Jeannine Hill Fletcher
Duane Library 142
Th.D. - Harvard Divinity School
M.T.S. - Harvard Divinity School
B.A. - University of Illinois
Prof. Hill Fletcher grew up in a suburb of Chicago and attended the University of Illinois as an undergraduate, majoring in English. After a year with the Jesuit Volunteer Corps, she attended Harvard Divinity School, earning her MTS in 1996 and Ph.D. in 2001. She joined the Fordham faculty in 2001.
Prof. Hill Fletcher teaches at the intersection of Systematic Theology and issues of diversity (religious diversity, Christian cultural diversity, race and gender). She also serves as the Faculty Director of the Service-Learning Program for undergraduates of Fordham College Rose Hill and Lincoln Center. Service-learning helps faculty members across the disciplines develop courses that are grounded in partnership with the local community. The service-learning program allows undergraduate students to deepen their comprehension of course material and understanding of the local community through active engagement in the ongoing efforts of social justice. Prof. Hill Fletcher is also co-chair of the Roman Catholic Studies Group of the American Academy of Religion, and liaison with the Northwest Bronx Community and Clergy Coalition.
Trained as a feminist theologian, Prof. Hill Fletcher is interested in how religious identity is constructed and mobilized in a pluralistic world. Her first book, Monopoly on Salvation? A Feminist Response to Religious Pluralism, places Karl Rahner and George Lindbeck in conversation with feminist theories of identity for a theology of religious pluralism. Her most recent work, Motherhood as Metaphor: Engendering Interreligious Dialogue asks how women’s interfaith engagement might serve as a site for a renewed theological anthropology. As a constructive theologian, Prof. Hill Fletcher is interested in an inductive method which begins from ‘on-the-ground’ experience as a point of departure for theological reflection. Motherhood as Metaphor incorporates data from the archives of Maryknoll women in mission, diaries, letters and speeches from the secular women’s movement, and ethnographic research with a women’s dialogue group in Philadelphia. She has contributed to numerous edited volumes on women in interreligious dialogue.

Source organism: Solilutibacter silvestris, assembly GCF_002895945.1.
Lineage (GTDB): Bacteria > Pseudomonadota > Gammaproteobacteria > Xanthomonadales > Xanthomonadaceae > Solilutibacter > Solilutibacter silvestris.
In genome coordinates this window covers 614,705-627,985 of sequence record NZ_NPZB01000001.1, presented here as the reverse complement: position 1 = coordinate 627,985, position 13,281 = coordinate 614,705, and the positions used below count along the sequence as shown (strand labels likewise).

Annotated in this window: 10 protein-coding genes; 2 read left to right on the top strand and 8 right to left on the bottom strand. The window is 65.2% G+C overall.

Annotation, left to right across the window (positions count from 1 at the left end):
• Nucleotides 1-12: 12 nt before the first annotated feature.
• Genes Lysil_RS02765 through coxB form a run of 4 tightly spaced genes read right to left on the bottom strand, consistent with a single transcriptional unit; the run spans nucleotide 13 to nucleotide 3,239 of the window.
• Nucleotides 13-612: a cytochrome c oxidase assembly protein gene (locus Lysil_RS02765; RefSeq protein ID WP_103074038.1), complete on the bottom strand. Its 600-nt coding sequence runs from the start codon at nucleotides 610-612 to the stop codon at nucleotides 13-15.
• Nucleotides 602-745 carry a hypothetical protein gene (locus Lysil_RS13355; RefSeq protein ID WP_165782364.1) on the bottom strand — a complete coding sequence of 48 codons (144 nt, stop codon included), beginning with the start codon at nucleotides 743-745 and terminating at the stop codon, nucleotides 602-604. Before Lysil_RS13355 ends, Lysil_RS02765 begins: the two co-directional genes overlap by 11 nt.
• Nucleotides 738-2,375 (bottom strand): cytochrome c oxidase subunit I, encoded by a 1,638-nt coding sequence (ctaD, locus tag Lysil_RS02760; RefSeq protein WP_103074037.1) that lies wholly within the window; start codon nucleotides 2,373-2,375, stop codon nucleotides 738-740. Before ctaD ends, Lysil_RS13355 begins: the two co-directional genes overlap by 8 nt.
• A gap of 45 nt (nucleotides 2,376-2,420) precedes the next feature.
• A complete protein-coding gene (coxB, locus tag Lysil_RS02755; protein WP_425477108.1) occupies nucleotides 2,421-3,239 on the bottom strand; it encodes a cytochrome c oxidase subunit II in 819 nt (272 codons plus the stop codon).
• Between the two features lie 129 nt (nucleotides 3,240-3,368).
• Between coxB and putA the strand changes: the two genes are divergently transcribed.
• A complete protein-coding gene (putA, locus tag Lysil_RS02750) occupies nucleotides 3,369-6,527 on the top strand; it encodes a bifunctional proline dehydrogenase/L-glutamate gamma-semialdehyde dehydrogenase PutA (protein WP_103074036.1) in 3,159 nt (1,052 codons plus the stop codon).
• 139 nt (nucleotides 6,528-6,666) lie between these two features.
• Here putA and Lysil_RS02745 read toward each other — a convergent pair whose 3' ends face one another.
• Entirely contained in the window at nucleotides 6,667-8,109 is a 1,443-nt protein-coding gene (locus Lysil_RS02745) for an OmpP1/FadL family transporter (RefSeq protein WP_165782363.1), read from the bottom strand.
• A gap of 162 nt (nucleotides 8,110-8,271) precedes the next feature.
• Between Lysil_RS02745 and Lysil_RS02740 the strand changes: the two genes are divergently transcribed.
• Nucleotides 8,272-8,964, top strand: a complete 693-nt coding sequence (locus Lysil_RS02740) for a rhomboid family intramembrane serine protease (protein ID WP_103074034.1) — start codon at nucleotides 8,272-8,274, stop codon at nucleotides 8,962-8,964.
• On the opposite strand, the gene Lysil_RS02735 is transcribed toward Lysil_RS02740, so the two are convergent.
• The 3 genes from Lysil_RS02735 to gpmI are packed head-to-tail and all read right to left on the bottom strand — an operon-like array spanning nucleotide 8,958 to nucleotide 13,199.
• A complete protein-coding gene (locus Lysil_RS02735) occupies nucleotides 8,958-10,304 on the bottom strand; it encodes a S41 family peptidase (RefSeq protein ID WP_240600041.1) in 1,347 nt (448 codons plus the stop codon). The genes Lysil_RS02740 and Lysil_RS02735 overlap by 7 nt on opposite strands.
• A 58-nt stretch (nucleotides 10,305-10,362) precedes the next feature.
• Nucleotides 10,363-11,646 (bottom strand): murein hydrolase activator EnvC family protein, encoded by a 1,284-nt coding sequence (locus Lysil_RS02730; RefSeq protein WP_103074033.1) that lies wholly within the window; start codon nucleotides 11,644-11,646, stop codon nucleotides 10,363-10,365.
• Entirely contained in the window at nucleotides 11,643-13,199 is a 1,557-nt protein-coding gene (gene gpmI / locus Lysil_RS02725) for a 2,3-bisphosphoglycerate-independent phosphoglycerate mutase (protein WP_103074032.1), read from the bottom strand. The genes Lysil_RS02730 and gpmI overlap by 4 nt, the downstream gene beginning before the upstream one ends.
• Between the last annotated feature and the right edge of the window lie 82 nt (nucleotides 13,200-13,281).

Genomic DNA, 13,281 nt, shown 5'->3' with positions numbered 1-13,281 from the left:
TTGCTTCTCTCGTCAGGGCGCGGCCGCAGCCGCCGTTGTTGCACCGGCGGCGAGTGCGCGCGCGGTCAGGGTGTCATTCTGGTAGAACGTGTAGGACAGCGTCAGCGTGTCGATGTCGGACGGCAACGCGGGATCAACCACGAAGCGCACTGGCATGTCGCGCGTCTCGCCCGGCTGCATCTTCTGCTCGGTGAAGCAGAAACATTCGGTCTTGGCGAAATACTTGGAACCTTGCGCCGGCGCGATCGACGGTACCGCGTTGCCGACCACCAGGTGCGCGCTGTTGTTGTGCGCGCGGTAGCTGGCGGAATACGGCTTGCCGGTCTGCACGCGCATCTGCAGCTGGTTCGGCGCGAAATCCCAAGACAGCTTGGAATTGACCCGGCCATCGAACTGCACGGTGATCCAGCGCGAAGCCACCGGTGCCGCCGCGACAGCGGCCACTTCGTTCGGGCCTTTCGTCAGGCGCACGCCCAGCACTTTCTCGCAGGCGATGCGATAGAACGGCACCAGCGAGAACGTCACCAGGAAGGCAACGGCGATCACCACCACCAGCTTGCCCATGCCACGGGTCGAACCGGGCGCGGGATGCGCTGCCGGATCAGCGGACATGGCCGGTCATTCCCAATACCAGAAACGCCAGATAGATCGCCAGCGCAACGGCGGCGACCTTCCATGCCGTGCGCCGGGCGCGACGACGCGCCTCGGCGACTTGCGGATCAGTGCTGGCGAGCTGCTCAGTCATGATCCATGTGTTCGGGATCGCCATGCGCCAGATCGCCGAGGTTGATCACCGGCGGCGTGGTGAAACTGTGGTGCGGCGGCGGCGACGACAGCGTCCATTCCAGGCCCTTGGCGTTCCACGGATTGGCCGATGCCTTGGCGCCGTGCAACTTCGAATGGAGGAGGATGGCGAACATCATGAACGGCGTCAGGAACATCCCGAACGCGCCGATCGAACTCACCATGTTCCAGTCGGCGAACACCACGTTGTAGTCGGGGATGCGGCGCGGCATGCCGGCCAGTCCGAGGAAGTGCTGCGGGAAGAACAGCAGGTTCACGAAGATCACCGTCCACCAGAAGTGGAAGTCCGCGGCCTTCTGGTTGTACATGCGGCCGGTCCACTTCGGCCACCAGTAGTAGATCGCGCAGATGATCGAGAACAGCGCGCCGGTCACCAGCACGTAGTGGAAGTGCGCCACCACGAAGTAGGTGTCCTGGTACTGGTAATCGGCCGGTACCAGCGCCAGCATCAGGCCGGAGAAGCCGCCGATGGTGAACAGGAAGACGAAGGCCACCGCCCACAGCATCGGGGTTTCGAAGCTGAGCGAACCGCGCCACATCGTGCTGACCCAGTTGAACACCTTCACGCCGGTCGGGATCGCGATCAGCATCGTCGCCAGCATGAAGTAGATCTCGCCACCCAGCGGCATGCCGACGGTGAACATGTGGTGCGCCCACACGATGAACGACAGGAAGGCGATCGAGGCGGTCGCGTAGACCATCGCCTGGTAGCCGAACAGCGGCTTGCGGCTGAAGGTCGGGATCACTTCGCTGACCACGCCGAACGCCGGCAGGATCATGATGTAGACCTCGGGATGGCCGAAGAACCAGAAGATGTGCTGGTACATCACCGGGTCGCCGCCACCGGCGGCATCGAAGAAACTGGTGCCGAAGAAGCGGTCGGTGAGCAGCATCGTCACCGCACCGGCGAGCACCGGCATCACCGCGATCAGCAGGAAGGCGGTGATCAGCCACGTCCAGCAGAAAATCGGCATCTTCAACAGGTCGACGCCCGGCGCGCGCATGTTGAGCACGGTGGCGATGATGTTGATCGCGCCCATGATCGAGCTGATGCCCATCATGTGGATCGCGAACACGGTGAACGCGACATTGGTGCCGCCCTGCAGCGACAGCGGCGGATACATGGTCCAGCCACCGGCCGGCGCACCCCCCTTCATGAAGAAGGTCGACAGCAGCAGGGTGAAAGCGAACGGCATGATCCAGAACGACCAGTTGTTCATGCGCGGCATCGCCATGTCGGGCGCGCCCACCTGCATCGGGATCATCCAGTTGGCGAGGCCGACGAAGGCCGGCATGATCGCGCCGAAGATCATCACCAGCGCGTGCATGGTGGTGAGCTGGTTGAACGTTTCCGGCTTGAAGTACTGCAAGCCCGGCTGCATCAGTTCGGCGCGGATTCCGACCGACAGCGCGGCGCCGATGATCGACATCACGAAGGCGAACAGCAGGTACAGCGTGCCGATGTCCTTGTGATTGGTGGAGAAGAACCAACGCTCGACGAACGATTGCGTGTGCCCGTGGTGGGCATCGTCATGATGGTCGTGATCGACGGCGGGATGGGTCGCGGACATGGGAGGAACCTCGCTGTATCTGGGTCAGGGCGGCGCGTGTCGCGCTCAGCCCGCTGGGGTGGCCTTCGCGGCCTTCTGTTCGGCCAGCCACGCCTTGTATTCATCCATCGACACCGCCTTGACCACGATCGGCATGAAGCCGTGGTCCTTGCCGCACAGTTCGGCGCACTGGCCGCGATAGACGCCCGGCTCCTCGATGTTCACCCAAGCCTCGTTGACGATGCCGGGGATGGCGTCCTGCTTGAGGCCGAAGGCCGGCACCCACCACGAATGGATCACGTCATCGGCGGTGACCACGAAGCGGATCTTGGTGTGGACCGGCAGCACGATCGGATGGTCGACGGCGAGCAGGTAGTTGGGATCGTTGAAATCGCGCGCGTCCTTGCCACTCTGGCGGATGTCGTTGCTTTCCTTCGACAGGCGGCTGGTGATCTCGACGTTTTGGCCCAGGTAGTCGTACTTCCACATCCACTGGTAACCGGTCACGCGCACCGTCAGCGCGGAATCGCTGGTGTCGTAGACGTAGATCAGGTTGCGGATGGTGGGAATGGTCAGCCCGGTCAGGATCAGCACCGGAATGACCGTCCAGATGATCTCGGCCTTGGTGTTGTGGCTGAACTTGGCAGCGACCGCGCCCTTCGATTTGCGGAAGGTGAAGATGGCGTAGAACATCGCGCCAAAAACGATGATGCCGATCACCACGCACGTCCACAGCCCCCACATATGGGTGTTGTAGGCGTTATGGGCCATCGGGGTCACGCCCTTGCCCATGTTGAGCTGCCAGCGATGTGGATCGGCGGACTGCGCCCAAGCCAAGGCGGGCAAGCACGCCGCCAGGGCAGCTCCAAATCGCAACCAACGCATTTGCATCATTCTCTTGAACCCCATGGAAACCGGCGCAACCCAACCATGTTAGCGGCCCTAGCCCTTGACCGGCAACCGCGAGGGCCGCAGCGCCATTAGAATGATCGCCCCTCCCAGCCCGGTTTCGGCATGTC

Prof. Hill Fletcher’s role as Faculty Director of Service-Learning in Fordham’s Dorothy Day Center for Service and Justice has informed the direction her new research will take. After years of collaboration with Dorothy Day Center staff, community non-profit agencies and the People’s Institute for Survival and Beyond (in their Undoing Racism training), she is investigating how the history of racist practices in the U.S. requires theologians to read the ‘signs of the times’ in an actively anti-racist way. The intersection of racism and religious diversity in the United States is the focus of her current research and teaching.
Motherhood as Metaphor: Engendering Interreligious Dialogue (New York: Fordham University Press, 2013).
Monopoly on Salvation? A Feminist Approach to Religious Pluralism (New York: Continuum, 2005).
“Gift to the Prophet from a King: The Politics of Women in Interreligious Dialogue,” in Women and Interreligious Dialogue, ed. Catherine Cornille (Forthcoming).
“Companions, Prophets, Martyrs: Jesuit Education as Justice Education” in Transforming the World and Being Transformed ed. Mary Beth Combs and Patty Schmidt (New York: Fordham University Press, Forthcoming 2013).
“Women in Interreligious Dialogue: Sisterhood is Superfluous” in The Wiley-Blackwell Companion to Inter-Religious Dialogue, ed. Catherine Cornille (Wiley-Blackwell, 2013).
“A Definition of ‘Catholic’: Toward a Cosmopolitan Vision” in Catholic Studies, ed. Margaret McGuinness and James Fisher (New York: Fordham University Press, 2011), 129-147.
Volume awarded first place in History category by Catholic Press Association 2012.
“Eschatology” in Systematic Theology: Roman Catholic Perspectives, ed. Francis Schüssler Fiorenza and John Galvin (Minneapolis, MN: Fortress Press, 2011), 621-653.
Fall 2013 Religion in the Modern World (HPRH 3001-R03) Wednesday 11:30-2:00
Spring 2014 Religion and Race in America (THEO 3960 –R01) Wednesday 11:30-2:00